Contemplating on my career, I think that the people who have influenced me the most were other artists. I adore the old masters of European illustration such as Edmond Dulac, Kay Nielsen, Howard Pyle, Arthur Rackham, Beatrix Potter, Walter Crane and Ernest. H. Sheppard. The work of Ralph Steadman (not a children's book illustrator, but still) had a
Huge influence on me. I have studied for hours the art of artists such as Brian Selznick, Chris Riddle, Anna Juan and Wolf Erlbruch. However, the artist who has influenced me the 
Most, would have to be the Russian illustrator of the early 20th century – Ivan Bilibin. I basically owe him everything I've got.

What inspires you now?
I'm inspired by the great changes in the editorial world, and the opportunities presented to us by the new technologies. I think that the ability to create a moving and talking story in the form of digital applications is incredible. I have just finished my first app. It was made by a magical collaboration with people with enormous talent, and for no money at all. Everybody contributed just out of sheer joy and curiosity. We felt like the Wright brothers, working in their home garage, on the impossible machine that can make you fly. An amazing experience indeed.
Also I'm inspired by my students, who keep sending me all kinds of experimental stuff – from music clips to crazy art performances. They got me hooked on racy kinds of manga,and now I'm taking some classes on that subject. They help me feel young, and that's kind of nice…

Is there anything you would like to share regarding your technique or style of Work for instance?
What types of medium do you like to work in?
My technique is mixed media. Initially, I used to work with colored pencils – a technique that requires applying many layers to get a good result.
 At some point I have strained my right hand muscles while trying to meet a dead line on a book, and realized I need some kind of base before using the pencils.
The way I work now is by applying a first layer of soft colors to my drawings (I might use aquarelle or Pantone markers), and go over it with Prisma pencils.

What types of markets do you do art/ illustration for?
I usually make books for children between the ages of 3-5. Sometimes I do books for young adults.
Are there links to your images you would like to share?
Please visit my site: . The illustrations there are a few years old. I'm working on a new wonderful site right now, so until it's ready –
Please befriend me on facebook, where I post my newest stuff: 

Do you do other things regarding art like teaching, or Classroom visits?
I actually do both. I teach in various academies in Israel, but usually take a couple of years off between teaching jobs. It's kind of tough for me to be away from my work for long periods of time, although I do consider my students to be a constant source of inspiration. Classroom visits on the other hand, are something I do very often.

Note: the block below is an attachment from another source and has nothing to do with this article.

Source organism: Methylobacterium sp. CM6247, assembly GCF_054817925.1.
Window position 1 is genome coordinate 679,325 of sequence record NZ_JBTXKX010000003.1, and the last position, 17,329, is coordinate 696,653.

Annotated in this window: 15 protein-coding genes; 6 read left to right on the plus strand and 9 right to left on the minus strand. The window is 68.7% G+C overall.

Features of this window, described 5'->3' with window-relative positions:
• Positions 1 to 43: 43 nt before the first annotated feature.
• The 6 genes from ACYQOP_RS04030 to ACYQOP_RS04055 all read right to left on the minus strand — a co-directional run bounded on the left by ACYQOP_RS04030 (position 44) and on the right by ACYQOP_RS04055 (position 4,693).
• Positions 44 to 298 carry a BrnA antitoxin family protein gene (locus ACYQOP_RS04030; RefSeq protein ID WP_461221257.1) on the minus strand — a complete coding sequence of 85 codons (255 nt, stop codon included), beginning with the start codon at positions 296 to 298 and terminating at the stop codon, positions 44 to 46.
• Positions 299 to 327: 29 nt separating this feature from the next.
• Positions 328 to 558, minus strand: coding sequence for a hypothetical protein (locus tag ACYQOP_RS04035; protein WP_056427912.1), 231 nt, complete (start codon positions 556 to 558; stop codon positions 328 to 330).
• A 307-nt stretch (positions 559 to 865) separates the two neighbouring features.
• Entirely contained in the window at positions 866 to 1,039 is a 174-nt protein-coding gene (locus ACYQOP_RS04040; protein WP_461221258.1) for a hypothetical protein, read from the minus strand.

I'll go every time they ask me to, and visit any kind of school or kindergarten. I did classroom visits in foreign countries as well, such as Mexico, Argentina (I speak some Spanish, and illustrate for the Spanish market) and Denmark. If my students are my biggest source of inspiration – children are my biggest source of information. Children see everything,
notice small details, have a very clear opinion on what they like and dislike, and can't be fooled into thinking a boring book is actually interesting, and an ugly drawing is actually beautiful. They are the people who are most worth listening to, in my opinion.

Are there other creative interests you peruse like writing or music?
I read a lot (6-8 books per month), I write children's books (my first one is to be published in Israel by the end of 2013), and I paint on walls and objects whenever I have the chance. Basically, though, my work is also my hobby.
Do you currently have product with your images on the market? Books, gift or home products?
I have illustrated many books that were published in Israel and in Europe, but I am a newcomer to the American market. My first application, "Boxes", that was both written and illustrated by me is to be issued in October. 

What is the thing you love best about what you do?
The publishing system in Israel and Europe is a lot different than the one used in the States. Here we get to work very closely with the authors of the books we get to illustrate. That is actually my favorite part of my work. I get to meet, chat, fight and make up with some truly great minds. That is such a privilege.

Sunday, September 2, 2012

Ronnie Herman Children's Book Agent for Writers and Illustrators

Instead of having an illustrator featured this week I have the pleasure of sharing an interview with Ronnie Herman of the Herman Agency Inc. She represents both illustrators and authors for children's books. You can visit her site at

How many illustrators do you represent?
Well, at the moment I represent 50 illustrators, though a few of the artists are not up on my web site. At this point I am taking on VERY few new clients.

 What do you look for in an artist's work?
Originality, a style that doesn't directly compete with one of the artists I am already representing, and a style that is fresh and irresistible.